"Behold, the days are coming," declares the Lord, "when the plowman shall overtake the reaper and the treader of grapes him who sows the seed; the mountains shall drip sweet wine, and all the hills shall flow with it." (ESV) (Amos 9:13)
VIEWS OF A FARM BOY
FARM PROGRESS SHOW--2018
The Farm Progress Show was held at Boone, Iowa, August 28-30, 2018. I went on Wednesday and the field demonstrations were cancelled due to very heavy rain the night before. The parking lot was a very large open field and I had to squish through some very heavy mud--for what seemed like a mile-just to get to the show site. There were a lot of things going on, but my thing is the farm machinery and I think I saw it all.
The Farm Progress Show, the world's largest outdoor farm exhibit, was established in 1953 by the Farm Progress Company. Farm Progress is a magazine publishing firm founded in 1819. Yes, that is almost two centuries of publishing farm magazines and other agriculture publications. (This includes my favorite farm magazine, Wallaces Farmer, which originated in 1855.) Next year, this great company's 200th anniversary will be celebrated at the Farm Progress Show. I always like to recognize special milestones--but here's the catch. The Farm Progress Show is an annual event that alternates locations between Boone, Iowa and Decatur, Illinois. This year it was at Boone, so you know what that means--the Farm Progress Company's double century mark will be observed at the Illinois location. I'm an Iowa guy and I won't be there--so here is what I'm going to do. Today I'm going to thank the Farm Progress Company for the great contributions to Iowa agriculture from 1819-2018 by saying, "Happy 199th anniversary!"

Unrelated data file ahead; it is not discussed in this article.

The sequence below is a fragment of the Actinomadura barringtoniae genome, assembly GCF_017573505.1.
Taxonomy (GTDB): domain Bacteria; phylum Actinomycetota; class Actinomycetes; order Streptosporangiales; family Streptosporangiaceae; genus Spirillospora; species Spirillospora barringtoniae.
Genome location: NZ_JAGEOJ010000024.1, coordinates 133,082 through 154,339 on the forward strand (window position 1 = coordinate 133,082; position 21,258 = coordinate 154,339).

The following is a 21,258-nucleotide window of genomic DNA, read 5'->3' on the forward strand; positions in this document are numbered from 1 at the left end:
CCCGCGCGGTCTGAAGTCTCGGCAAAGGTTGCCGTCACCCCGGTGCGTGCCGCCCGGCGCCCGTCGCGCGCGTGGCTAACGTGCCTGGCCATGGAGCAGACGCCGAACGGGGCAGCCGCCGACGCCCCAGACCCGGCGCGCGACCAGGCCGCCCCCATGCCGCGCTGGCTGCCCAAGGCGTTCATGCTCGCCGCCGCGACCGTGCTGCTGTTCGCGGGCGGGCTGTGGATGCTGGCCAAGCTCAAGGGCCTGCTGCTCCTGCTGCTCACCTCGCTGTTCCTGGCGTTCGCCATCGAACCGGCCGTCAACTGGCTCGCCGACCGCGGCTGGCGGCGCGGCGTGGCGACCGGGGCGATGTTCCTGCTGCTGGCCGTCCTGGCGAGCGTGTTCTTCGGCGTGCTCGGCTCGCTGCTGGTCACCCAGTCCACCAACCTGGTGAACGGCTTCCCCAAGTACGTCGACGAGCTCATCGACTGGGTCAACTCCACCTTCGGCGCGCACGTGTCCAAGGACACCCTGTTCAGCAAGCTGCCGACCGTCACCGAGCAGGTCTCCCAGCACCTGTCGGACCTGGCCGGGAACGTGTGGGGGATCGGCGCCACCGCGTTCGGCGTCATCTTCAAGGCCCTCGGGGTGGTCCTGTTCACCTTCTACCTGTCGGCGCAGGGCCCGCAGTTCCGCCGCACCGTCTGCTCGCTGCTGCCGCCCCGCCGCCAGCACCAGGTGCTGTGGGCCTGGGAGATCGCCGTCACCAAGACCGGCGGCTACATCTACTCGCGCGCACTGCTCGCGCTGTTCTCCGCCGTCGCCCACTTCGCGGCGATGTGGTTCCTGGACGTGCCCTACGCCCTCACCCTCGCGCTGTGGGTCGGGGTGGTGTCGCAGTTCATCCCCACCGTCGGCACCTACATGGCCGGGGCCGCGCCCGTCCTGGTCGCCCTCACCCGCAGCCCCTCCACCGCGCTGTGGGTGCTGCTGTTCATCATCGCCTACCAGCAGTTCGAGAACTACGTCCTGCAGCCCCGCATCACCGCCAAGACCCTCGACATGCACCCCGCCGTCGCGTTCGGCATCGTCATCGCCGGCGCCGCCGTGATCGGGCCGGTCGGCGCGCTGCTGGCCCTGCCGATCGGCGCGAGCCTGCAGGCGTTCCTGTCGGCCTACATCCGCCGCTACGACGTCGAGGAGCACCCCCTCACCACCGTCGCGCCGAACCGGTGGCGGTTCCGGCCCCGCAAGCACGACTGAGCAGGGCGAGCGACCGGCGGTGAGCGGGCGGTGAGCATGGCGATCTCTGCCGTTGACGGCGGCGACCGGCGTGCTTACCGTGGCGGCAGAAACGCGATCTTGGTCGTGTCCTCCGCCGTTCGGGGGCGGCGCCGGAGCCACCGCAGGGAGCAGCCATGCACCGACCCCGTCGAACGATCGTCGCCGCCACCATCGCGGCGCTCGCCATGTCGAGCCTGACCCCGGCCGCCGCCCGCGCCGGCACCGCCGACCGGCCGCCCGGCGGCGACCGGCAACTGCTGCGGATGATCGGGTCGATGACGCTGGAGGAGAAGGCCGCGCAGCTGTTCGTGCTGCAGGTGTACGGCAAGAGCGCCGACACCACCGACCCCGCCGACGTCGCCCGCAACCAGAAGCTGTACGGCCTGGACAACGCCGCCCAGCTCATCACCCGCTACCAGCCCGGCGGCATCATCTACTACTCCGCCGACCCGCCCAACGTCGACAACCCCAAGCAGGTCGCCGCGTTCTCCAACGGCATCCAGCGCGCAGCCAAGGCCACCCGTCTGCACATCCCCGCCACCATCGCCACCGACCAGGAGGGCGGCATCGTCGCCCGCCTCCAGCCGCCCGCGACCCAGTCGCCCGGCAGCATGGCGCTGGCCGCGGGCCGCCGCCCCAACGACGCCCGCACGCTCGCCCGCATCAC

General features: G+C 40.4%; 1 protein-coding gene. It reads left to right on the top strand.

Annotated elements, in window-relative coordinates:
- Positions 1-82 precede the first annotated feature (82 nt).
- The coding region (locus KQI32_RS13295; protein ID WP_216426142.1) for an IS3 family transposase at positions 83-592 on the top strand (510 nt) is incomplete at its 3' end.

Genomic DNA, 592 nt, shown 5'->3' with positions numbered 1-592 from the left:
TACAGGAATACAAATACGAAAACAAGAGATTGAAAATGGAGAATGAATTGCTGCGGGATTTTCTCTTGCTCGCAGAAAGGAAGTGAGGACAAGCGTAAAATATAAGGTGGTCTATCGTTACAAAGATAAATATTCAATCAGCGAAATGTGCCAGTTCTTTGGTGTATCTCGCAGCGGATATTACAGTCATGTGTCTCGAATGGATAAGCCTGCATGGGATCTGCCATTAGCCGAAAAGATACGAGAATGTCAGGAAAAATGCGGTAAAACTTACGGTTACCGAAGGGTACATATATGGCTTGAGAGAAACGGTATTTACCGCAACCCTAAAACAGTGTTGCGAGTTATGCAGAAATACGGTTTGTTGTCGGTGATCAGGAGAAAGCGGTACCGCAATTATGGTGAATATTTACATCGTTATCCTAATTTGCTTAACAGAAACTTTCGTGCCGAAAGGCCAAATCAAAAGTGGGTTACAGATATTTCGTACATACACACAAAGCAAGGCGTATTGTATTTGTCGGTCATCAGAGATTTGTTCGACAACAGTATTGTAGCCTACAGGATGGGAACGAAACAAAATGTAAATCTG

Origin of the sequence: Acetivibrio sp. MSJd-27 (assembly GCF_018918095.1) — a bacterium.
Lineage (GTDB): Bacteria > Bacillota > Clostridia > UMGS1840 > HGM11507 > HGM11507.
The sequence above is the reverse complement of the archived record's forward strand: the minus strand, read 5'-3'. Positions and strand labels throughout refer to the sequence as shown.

My View for the Month: This year I spent my entire day at the Farm Progress Show just looking at the very newest in farm equipment. I go every two years when this great exhibit comes to Iowa. Each time I am truly amazed at the design and technical changes in the new equipment. I was born in 1932--my dad farmed with machinery powered by horses, which was the norm on many Iowa farms. It is difficult for me to even imagine how all of this change in technology and efficiency in farming has transpired during my lifetime. I am thankful for this because there is such a need. In 1932, the world population was about 2 billion people. Fast forward to today and the Worldmaster Website estimates the 2018 world population to be over 7.5 billion people (7,632,819,325 to be exact!) Feeding this many people is a worldwide problem and it requires a worldwide solution. I am thankful that some of this great farm equipment is available worldwide, where suitable farm land and economy allows. Then, I hope distribution of these foodstuffs will take place in an ethical manner that is fair to all. In the meantime--thanks to Iowa farmers who put in a "24-7-365' effort to support their own families and help feed a hungry world.